• Liebe geht durch den Magen. (Love goes trough the stomach.)

Maybe you realized already. The forms for he/she/it always end with a -T.

4. Wir (we)

VANESSA
Wir gehen jetzt nach Hause. Danke für alles.
(We’re going home now. Thanks for everything.)

DENISA
Ach Schade. Wie kommt ihr nach Hause?
(What a pity. How are you getting home?)

VANESSA
Wir fahren mit dem Taxi.
(We go by taxi.)

When using wir (we) you don’t have to conjugate the verb. It’s the same as in the infinitive. Another Personalpronomen (personal pronoun) has also not to be conjugated. We will come to that in a second.

Other examples are:

  • Wir stehen vor der Tür. (We stand in front of the door.)
  • Wir lachen viel. (We laugh a lot.)
  • Wir kommen um neun Uhr. (We come at 9 o’clock.)

Grammar is important aber sollte nicht im Fokus stehen (but it shouldn’t be the main focus). Listening to a language is always the best way to learn it.

5. Ihr (plural you)

VANESSA
Arbeitet ihr schon lange zusammen?
(Have you been working together for a long time?)

DENISA
Ja. Wir arbeiten seit fünf Jahren zusammen.
(Yes. We’ve worked together for 5 years now.)

VANESSA
Ihr kennt euch also gut, oder?
(So you know each other well, right?)

DENISA
Ja. Wir gehen zusammen durch dick und dünn.
(Yes. We go through thick and thin together.)

Did you realize that the verbs with ihr end with -T? If you have the infinitives arbeiten (to work) and kennen (to know) you have to erase the -EN and put a -T at the end. This way you have the ihr (you) conjugation.

  • Ihr arbeitet (You work)
  • Ihr kennt (You know)

Other examples are:

  • Ihr backt (You bake)
  • Ihr geht (You go)
  • Ihr trinkt (You drink)

6. Sie (they)

VANESSA
Kennst du Jana und Marie?
(Do you know Jana and Marie?)

DENISA
Ja. Sie wohnen in meiner Nähe.
(Yes. They live near by.)

VANESSA
Cool. Sie arbeiten mit mir.
(Cool. They work with me.)

DENISA
Was für ein Zufall! Sie sind so nett, oder?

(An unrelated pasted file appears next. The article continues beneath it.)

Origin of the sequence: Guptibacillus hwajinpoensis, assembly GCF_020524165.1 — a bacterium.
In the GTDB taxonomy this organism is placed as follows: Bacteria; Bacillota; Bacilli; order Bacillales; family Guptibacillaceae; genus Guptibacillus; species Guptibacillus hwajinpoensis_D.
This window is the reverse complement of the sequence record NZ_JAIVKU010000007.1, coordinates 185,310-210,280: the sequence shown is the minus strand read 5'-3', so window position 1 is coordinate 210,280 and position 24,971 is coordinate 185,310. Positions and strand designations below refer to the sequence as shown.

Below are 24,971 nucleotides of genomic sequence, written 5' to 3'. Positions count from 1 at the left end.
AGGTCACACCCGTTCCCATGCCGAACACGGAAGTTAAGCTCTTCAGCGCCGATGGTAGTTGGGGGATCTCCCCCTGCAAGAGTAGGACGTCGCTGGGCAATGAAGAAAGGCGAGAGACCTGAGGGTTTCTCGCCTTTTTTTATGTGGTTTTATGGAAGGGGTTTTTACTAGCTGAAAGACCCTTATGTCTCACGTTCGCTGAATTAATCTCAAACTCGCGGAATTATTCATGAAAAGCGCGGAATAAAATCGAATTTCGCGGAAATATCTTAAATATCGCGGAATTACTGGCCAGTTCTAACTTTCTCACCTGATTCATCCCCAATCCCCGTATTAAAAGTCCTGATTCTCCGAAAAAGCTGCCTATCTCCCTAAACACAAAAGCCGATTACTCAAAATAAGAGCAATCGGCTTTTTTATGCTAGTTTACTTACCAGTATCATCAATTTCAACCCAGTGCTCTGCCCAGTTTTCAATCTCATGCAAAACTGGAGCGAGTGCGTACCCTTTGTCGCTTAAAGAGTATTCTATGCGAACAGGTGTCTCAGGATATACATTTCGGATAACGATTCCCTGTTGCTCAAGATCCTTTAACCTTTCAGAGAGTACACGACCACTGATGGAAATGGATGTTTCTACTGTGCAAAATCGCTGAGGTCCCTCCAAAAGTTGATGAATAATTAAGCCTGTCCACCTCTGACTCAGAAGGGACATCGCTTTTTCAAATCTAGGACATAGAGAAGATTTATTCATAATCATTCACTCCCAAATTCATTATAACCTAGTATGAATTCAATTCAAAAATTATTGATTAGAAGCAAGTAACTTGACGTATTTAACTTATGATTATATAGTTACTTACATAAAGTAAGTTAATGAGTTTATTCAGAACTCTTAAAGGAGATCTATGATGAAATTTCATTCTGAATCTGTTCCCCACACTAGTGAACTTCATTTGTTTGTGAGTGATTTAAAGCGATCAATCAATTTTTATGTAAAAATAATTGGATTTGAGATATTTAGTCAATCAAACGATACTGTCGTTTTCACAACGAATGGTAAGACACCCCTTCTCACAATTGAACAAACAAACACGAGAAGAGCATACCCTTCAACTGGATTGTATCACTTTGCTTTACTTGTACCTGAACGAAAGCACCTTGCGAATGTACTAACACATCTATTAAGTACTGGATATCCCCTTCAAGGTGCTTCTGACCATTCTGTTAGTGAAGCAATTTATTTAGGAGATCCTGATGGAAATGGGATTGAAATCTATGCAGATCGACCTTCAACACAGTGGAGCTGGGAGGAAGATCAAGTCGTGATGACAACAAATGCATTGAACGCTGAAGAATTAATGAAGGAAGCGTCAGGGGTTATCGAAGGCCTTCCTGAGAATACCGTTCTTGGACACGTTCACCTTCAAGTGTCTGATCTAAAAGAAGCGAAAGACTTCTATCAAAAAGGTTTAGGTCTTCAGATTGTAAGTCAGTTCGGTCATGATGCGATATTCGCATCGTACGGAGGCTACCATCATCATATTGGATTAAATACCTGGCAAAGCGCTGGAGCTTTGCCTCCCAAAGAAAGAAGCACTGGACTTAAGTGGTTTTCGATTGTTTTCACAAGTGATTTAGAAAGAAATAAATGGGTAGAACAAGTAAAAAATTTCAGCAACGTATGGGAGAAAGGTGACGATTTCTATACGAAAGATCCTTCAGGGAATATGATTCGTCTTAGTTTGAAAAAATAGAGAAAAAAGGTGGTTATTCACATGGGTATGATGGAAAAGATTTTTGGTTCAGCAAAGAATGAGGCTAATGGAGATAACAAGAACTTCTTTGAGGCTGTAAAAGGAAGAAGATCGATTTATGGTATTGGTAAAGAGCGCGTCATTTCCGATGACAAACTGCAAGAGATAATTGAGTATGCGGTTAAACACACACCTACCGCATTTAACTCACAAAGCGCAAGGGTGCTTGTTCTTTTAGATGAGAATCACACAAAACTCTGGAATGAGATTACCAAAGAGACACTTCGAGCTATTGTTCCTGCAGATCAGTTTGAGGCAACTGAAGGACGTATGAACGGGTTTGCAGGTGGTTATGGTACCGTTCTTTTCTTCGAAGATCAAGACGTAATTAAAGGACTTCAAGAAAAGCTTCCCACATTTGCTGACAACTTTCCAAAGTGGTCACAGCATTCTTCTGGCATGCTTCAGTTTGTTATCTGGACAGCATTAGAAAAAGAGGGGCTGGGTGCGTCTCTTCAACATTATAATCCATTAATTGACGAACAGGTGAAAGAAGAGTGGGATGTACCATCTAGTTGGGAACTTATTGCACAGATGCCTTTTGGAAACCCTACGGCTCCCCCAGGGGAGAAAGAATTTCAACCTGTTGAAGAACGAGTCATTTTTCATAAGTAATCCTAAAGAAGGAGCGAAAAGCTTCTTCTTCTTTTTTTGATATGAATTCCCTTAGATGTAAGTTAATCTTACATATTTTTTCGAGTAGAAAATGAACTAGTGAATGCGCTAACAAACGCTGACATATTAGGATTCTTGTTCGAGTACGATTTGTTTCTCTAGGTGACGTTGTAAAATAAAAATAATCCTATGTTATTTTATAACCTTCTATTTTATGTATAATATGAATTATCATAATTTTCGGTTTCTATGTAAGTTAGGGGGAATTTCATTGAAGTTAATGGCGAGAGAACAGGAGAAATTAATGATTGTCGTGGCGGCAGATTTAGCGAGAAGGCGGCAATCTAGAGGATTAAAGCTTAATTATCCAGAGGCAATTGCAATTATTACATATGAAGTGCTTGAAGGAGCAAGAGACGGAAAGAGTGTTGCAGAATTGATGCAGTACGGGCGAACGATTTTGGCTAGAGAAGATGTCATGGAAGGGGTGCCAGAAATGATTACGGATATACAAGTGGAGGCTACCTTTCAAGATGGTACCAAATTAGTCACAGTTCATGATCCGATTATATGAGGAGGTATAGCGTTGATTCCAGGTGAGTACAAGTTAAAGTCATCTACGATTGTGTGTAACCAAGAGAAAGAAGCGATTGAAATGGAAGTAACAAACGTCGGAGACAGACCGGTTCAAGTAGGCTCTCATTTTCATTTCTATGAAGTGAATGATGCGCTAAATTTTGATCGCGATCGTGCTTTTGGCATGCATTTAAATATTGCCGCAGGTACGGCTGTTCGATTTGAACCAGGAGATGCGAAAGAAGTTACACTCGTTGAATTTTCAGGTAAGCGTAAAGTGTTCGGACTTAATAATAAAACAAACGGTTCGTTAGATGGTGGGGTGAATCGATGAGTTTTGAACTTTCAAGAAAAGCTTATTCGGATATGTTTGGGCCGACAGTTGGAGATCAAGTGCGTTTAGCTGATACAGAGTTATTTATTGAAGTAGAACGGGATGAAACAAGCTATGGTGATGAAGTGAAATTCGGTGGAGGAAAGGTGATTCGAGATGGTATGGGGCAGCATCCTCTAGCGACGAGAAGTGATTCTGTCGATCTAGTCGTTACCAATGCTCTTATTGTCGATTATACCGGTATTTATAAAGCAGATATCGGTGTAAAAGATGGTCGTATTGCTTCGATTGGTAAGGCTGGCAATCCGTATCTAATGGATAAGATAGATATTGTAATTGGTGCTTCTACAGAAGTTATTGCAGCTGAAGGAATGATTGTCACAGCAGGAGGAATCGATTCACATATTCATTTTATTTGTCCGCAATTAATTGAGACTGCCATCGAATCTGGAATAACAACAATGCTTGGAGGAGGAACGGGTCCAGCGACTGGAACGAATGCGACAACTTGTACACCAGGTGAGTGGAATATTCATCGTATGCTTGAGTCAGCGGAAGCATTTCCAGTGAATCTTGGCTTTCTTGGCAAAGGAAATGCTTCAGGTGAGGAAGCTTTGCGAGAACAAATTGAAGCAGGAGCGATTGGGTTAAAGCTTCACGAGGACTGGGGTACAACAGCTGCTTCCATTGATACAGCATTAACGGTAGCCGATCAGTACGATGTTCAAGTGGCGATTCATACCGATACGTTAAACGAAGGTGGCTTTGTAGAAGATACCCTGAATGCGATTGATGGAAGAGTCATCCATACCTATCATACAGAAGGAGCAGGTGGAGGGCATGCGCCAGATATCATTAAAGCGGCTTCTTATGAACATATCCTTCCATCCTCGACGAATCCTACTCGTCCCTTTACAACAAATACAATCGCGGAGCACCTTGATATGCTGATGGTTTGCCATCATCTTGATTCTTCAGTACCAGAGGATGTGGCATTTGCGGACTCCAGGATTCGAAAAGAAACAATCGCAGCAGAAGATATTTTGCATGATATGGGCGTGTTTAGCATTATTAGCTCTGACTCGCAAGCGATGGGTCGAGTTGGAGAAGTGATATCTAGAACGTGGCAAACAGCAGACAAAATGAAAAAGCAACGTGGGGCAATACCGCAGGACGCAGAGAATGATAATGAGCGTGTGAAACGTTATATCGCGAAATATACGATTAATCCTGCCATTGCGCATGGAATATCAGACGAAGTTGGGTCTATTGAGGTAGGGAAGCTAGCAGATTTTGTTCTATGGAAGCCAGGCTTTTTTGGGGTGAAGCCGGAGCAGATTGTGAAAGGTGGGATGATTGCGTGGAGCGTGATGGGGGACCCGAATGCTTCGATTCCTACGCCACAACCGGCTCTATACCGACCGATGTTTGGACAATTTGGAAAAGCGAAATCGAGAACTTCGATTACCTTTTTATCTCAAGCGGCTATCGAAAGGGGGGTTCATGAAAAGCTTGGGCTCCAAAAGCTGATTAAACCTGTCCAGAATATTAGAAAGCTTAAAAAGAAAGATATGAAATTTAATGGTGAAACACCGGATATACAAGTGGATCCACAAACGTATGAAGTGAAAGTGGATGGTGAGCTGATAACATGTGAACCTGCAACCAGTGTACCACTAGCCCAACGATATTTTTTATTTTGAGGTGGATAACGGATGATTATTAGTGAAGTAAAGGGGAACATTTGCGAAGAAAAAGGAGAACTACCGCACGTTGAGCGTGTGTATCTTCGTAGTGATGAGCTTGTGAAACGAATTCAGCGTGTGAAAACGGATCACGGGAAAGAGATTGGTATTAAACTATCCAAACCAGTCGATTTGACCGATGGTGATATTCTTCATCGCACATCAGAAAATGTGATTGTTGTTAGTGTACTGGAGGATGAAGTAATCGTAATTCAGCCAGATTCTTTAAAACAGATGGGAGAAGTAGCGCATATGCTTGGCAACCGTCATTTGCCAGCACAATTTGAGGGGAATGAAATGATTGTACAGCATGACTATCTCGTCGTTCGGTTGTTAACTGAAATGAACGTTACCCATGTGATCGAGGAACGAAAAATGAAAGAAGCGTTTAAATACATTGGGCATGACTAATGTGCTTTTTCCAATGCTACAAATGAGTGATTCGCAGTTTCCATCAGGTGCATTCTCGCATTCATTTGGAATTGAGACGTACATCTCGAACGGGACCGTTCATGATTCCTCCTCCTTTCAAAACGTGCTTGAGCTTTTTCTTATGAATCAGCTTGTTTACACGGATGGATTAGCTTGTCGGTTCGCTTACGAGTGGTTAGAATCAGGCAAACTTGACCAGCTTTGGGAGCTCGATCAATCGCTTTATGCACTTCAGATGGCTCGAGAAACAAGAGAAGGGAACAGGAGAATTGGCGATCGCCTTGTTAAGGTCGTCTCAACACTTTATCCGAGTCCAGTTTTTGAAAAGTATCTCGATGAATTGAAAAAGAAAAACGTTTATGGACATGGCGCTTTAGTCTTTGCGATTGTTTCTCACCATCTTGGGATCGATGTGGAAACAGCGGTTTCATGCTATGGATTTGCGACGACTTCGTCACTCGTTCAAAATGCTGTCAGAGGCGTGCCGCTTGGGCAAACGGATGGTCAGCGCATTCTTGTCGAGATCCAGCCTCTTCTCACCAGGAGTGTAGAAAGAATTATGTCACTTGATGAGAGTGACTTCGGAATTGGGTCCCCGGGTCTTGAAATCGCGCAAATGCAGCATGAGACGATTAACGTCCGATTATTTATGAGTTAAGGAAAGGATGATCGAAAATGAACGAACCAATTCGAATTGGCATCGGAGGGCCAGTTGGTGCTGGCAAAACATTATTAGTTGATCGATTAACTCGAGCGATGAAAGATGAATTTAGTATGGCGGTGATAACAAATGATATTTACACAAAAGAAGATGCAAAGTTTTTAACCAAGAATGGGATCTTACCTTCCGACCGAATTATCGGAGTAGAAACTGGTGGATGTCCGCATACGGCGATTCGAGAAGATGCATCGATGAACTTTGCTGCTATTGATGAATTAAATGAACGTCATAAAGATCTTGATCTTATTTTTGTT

(What a coincidence! They are so nice, right?)

VANESSA
Ja. Sie essen manchmal mit mir zu Mittag.
(Yes. Sometimes they eat with me for lunch.)

With sie (they) the regular verbs end with -EN, so you don’t have to conjugate them. They stay in the same form as the infinitive, just like wir (we).

  • Sie wohnen in meiner Nähe. (They live near by.)
  • Sie arbeiten mit mir. (They work with me.)
  • Sie essen manchmal mit mir zu Mittag. (Sometimes they eat with me for lunch.)

In the dialogue they also said Sie sind so nett. (They are so nice). Sie sind (They are) is a form of the verb “sein” (to be). Sein (to be) is an irregular verb. You will learn more about that in an extra video.

Let’s look at the conjugation table for the verb arbeiten (to work) to sum up all the information. But don’t forget that you shouldn’t learn it by heart because you won’t remember this table in a conversation anyway.

PersonConjugationExampleColumn 4
Ich (I)arbeiteIch arbeite heute. (I work today.)
Du (you)arbeitestDu arbeitest im Kino. (You work in the cinema.)
Er,Sie,Es (he,she,it)arbeitetEr arbeitet morgen nicht. ( He doesn’t work tomorrow.)
Wir (we)arbeitenWir arbeiten im Restaurant. (We work at the restaurant.)
Ihr (you)arbeitetIhr arbeitet zusammen, oder? (You work together, don’t you?)
Sie (they)arbeitenSie arbeiten zusammen. (They work together.)

As you can see on the table, er, sie, es (he, she, it) and ihr (you) are conjugated the same way.

  • Er arbeitet (He works)
  • Ihr arbeitet (You work)

Same with Wir (we) and Sie (they).

  • Wir arbeiten (We work)
  • Sie arbeiten (They work)

So in German it’s important to say the personal pronoun with the verb. In other languages you can leave that out, e.g. in Spanish.